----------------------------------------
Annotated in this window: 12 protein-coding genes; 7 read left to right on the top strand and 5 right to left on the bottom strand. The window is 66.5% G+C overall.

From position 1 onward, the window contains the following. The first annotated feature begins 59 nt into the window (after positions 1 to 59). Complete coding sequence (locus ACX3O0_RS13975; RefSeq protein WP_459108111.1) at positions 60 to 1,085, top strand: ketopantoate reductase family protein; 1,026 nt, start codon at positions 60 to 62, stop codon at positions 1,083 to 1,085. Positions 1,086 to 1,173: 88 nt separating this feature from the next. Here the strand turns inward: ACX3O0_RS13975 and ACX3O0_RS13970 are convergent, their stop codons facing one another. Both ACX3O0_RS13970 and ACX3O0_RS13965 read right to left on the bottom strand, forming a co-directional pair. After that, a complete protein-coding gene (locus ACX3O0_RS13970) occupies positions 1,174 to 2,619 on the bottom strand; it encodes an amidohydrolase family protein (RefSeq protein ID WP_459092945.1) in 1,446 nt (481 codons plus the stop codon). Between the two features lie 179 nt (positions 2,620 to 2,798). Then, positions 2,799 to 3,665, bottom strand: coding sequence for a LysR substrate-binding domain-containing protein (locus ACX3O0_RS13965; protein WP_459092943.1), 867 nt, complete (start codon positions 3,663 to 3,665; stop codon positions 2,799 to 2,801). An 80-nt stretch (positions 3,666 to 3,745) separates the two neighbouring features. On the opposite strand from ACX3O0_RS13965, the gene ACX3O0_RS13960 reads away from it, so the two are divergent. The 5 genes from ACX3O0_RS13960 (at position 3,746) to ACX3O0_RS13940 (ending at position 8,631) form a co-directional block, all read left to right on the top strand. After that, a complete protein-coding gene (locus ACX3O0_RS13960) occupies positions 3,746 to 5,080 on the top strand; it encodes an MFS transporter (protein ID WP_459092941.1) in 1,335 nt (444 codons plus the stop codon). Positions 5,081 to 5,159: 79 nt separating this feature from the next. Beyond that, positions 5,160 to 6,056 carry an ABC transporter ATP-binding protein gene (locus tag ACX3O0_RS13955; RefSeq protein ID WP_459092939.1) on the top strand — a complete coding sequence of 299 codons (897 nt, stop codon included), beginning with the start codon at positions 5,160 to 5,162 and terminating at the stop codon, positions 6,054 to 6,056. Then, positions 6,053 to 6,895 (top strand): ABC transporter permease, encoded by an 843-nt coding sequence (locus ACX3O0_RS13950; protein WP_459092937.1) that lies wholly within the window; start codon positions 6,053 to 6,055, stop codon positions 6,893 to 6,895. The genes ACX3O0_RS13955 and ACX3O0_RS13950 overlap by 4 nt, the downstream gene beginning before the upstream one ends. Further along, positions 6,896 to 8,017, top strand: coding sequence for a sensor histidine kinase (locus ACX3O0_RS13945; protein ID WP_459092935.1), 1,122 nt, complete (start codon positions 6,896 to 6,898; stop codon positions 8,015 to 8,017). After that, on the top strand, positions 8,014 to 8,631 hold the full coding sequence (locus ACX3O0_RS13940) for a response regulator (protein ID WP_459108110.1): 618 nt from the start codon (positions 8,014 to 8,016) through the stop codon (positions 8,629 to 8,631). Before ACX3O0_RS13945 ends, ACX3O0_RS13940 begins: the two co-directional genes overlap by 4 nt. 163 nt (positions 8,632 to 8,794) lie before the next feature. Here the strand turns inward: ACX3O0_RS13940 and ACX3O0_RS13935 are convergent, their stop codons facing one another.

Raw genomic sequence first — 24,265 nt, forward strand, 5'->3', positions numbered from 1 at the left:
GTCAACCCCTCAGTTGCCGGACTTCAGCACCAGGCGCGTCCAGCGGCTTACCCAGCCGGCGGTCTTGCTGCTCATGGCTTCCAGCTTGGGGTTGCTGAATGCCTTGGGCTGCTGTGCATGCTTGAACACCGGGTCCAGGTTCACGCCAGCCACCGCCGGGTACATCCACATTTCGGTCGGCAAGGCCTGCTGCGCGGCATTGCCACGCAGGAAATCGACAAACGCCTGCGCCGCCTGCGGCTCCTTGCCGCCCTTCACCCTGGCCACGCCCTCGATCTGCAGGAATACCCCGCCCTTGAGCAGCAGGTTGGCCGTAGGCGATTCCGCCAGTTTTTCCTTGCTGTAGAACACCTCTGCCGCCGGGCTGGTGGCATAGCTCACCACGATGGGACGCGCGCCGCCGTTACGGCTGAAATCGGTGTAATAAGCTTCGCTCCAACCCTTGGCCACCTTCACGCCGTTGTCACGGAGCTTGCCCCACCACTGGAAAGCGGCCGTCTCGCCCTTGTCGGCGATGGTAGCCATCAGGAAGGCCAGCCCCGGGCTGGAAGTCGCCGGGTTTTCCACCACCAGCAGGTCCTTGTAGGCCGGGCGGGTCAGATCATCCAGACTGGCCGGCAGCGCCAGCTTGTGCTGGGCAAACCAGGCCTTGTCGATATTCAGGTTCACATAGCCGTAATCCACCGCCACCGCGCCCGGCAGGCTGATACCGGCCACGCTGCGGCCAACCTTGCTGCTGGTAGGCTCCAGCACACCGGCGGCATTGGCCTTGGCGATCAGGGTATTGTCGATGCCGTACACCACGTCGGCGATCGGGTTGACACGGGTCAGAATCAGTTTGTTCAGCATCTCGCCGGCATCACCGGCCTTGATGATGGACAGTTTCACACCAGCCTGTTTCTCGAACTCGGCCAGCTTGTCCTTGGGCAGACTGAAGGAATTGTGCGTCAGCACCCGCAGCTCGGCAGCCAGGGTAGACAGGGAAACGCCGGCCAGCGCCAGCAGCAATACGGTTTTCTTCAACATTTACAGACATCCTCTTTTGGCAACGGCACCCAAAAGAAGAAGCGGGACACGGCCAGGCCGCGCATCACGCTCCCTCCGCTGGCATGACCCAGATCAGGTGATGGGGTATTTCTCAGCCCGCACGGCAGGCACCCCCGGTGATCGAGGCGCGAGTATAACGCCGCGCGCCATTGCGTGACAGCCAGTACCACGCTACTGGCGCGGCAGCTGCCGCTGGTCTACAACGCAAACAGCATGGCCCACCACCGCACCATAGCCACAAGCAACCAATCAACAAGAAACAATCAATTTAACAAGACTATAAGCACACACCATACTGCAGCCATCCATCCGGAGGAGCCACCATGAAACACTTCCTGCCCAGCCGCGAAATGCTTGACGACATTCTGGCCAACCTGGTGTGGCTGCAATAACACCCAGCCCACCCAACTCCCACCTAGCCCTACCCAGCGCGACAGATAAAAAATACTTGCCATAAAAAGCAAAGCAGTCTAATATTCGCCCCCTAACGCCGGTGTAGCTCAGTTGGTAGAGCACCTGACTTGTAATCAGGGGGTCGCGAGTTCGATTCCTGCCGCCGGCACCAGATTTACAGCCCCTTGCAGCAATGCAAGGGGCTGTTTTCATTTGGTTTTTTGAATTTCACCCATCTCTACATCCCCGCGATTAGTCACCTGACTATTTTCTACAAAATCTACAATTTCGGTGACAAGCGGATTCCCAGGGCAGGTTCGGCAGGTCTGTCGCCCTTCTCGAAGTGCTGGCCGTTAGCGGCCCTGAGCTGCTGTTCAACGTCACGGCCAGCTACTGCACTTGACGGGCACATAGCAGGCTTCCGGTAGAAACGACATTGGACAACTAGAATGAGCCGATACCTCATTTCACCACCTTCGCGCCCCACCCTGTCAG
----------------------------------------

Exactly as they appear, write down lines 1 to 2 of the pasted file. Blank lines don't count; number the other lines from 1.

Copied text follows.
Annotated in this window: 12 protein-coding genes; 7 read left to right on the top strand and 5 right to left on the bottom strand. The window is 66.5% G+C overall.

From position 1 onward, the window contains the following. The first annotated feature begins 59 nt into the window (after positions 1 to 59). Complete coding sequence (locus ACX3O0_RS13975; RefSeq protein WP_459108111.1) at positions 60 to 1,085, top strand: ketopantoate reductase family protein; 1,026 nt, start codon at positions 60 to 62, stop codon at positions 1,083 to 1,085. Positions 1,086 to 1,173: 88 nt separating this feature from the next. Here the strand turns inward: ACX3O0_RS13975 and ACX3O0_RS13970 are convergent, their stop codons facing one another. Both ACX3O0_RS13970 and ACX3O0_RS13965 read right to left on the bottom strand, forming a co-directional pair. After that, a complete protein-coding gene (locus ACX3O0_RS13970) occupies positions 1,174 to 2,619 on the bottom strand; it encodes an amidohydrolase family protein (RefSeq protein ID WP_459092945.1) in 1,446 nt (481 codons plus the stop codon). Between the two features lie 179 nt (positions 2,620 to 2,798). Then, positions 2,799 to 3,665, bottom strand: coding sequence for a LysR substrate-binding domain-containing protein (locus ACX3O0_RS13965; protein WP_459092943.1), 867 nt, complete (start codon positions 3,663 to 3,665; stop codon positions 2,799 to 2,801). An 80-nt stretch (positions 3,666 to 3,745) separates the two neighbouring features. On the opposite strand from ACX3O0_RS13965, the gene ACX3O0_RS13960 reads away from it, so the two are divergent. The 5 genes from ACX3O0_RS13960 (at position 3,746) to ACX3O0_RS13940 (ending at position 8,631) form a co-directional block, all read left to right on the top strand. After that, a complete protein-coding gene (locus ACX3O0_RS13960) occupies positions 3,746 to 5,080 on the top strand; it encodes an MFS transporter (protein ID WP_459092941.1) in 1,335 nt (444 codons plus the stop codon). Positions 5,081 to 5,159: 79 nt separating this feature from the next. Beyond that, positions 5,160 to 6,056 carry an ABC transporter ATP-binding protein gene (locus tag ACX3O0_RS13955; RefSeq protein ID WP_459092939.1) on the top strand — a complete coding sequence of 299 codons (897 nt, stop codon included), beginning with the start codon at positions 5,160 to 5,162 and terminating at the stop codon, positions 6,054 to 6,056. Then, positions 6,053 to 6,895 (top strand): ABC transporter permease, encoded by an 843-nt coding sequence (locus ACX3O0_RS13950; protein WP_459092937.1) that lies wholly within the window; start codon positions 6,053 to 6,055, stop codon positions 6,893 to 6,895. The genes ACX3O0_RS13955 and ACX3O0_RS13950 overlap by 4 nt, the downstream gene beginning before the upstream one ends. Further along, positions 6,896 to 8,017, top strand: coding sequence for a sensor histidine kinase (locus ACX3O0_RS13945; protein ID WP_459092935.1), 1,122 nt, complete (start codon positions 6,896 to 6,898; stop codon positions 8,015 to 8,017). After that, on the top strand, positions 8,014 to 8,631 hold the full coding sequence (locus ACX3O0_RS13940) for a response regulator (protein ID WP_459108110.1): 618 nt from the start codon (positions 8,014 to 8,016) through the stop codon (positions 8,629 to 8,631). Before ACX3O0_RS13945 ends, ACX3O0_RS13940 begins: the two co-directional genes overlap by 4 nt. 163 nt (positions 8,632 to 8,794) lie before the next feature. Here the strand turns inward: ACX3O0_RS13940 and ACX3O0_RS13935 are convergent, their stop codons facing one another.